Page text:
Canadian Underwriter

Federation withdraws from Newfoundland on auto insurance proposals

September 4, 2003   by Canadian Underwriter

Print this page Share

Proposals by the Newfoundland government to change that province’s auto insurance system are the cause of Federation Insurance Co. of Canada’s decision to stop writing personal lines in that province, the company says.
In a media release, the company says it will stop writing new business in both auto and homeowners, and discontinue renewals as of the end of the year.
“Based on the latest legislative proposals for automobile insurance, it would be inevitable that Federation would lose money by operating in the province,” states the release. “It would not be prudent to maintain business in the province under those conditions, as Federation and The Group [parent company The Economical Group] have a fiscal responsibility to all our policyholders across Canada.”
The company adds that it is concerned with how the suppression of needed rate increases will impact the Facility Association, the pool for high-risk drivers. All companies writing in the province pay for losses stemming from Facility policies based on volume of business. In 2003, Federation had direct written premiums of $8.5 million, ranking it number six in the province in the auto line.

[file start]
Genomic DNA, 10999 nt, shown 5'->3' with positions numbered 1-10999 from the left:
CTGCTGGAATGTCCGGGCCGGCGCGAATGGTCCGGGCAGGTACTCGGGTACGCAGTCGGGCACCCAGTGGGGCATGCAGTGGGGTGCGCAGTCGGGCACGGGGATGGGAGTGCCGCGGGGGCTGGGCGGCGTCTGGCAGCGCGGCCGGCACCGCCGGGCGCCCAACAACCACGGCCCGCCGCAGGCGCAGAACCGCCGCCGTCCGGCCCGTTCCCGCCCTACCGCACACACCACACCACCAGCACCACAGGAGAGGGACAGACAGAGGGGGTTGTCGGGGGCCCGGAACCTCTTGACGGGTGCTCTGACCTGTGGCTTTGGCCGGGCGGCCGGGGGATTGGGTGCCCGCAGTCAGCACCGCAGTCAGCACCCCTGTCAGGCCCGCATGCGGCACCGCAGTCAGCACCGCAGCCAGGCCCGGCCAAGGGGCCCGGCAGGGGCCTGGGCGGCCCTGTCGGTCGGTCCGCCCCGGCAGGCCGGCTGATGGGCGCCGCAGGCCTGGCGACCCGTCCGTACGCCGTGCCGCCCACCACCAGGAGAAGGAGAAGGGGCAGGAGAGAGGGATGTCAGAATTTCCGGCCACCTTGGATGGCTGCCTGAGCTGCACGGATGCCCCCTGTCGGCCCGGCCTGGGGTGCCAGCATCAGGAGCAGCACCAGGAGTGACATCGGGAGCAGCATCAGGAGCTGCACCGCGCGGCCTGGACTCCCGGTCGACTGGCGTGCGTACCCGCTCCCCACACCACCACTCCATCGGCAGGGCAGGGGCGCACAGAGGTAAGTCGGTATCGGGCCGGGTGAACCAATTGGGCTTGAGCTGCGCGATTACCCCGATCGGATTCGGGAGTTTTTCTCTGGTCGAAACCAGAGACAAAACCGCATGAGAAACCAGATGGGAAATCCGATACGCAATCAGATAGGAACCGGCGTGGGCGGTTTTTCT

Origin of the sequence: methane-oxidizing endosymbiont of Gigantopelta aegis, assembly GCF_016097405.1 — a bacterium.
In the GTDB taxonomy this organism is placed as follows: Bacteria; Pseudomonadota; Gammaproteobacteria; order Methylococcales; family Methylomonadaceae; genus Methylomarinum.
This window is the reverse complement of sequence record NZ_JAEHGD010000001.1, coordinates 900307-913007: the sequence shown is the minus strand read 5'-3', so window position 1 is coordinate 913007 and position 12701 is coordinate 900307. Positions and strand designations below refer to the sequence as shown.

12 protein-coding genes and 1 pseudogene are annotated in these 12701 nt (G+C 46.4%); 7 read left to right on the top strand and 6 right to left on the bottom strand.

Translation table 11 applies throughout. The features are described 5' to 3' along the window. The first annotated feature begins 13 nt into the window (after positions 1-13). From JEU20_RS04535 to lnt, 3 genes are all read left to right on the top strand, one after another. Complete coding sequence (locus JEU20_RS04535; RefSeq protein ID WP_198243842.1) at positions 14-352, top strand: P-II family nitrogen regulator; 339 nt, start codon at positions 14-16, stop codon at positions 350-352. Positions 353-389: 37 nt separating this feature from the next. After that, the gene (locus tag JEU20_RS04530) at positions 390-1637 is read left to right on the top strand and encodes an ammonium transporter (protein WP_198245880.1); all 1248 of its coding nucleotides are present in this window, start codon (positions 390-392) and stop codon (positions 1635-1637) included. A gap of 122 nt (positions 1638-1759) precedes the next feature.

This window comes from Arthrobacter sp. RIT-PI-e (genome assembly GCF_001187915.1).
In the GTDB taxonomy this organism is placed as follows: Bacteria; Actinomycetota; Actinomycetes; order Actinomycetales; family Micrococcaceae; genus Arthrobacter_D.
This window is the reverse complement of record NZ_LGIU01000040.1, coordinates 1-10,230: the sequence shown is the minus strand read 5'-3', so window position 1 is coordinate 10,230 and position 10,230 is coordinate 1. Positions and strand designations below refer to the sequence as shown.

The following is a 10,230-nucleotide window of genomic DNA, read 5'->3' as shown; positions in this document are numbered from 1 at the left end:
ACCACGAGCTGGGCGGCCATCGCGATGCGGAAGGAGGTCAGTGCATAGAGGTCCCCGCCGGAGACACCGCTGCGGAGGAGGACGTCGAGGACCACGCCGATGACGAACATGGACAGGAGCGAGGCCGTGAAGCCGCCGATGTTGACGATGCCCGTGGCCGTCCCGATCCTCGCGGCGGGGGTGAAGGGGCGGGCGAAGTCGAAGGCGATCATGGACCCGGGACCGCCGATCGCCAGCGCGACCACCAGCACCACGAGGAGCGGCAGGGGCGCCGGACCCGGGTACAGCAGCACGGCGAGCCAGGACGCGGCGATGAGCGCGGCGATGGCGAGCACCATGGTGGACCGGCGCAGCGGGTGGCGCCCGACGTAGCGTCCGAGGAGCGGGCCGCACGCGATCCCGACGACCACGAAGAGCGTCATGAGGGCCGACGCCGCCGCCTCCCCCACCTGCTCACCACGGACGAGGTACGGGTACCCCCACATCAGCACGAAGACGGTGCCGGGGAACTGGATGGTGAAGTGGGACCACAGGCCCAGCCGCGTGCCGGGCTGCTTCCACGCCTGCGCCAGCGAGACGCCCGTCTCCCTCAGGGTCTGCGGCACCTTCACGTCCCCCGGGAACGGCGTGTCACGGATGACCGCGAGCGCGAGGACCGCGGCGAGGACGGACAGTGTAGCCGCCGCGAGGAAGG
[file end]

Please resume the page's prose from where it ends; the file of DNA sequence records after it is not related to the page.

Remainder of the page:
Overall Federation, the only member of The Economical Group writing in Newfoundland, had direct written premiums of $10.75 million and ranked seventh in the province in 2002.
The Insurance Bureau of Canada has opposed the proposed changes to the auto insurance system, announced in late August. Among the proposals is a “choice” system for coverage of pain and suffering resulting from minor injuries, a 12-month freeze on rate increases, and underwriting limits that prevent assessing risk on the basis of age, gender and any factor other than driving record. IBC Atlantic region vice president Don Forgeron calls the proposals “a negative piece of legislation” and while he could not say if other insurers would leave the province, he notes, “companies do look at the regulatory landscape when making the decision whether or not to do business in a province”.
Insurers may have some respite as the government has decided not to table the legislation until after the next election. Premier Roger Grimes has called for an independent party to organize a public debate of the auto insurance issue with opposition parties outside of the House of Assembly.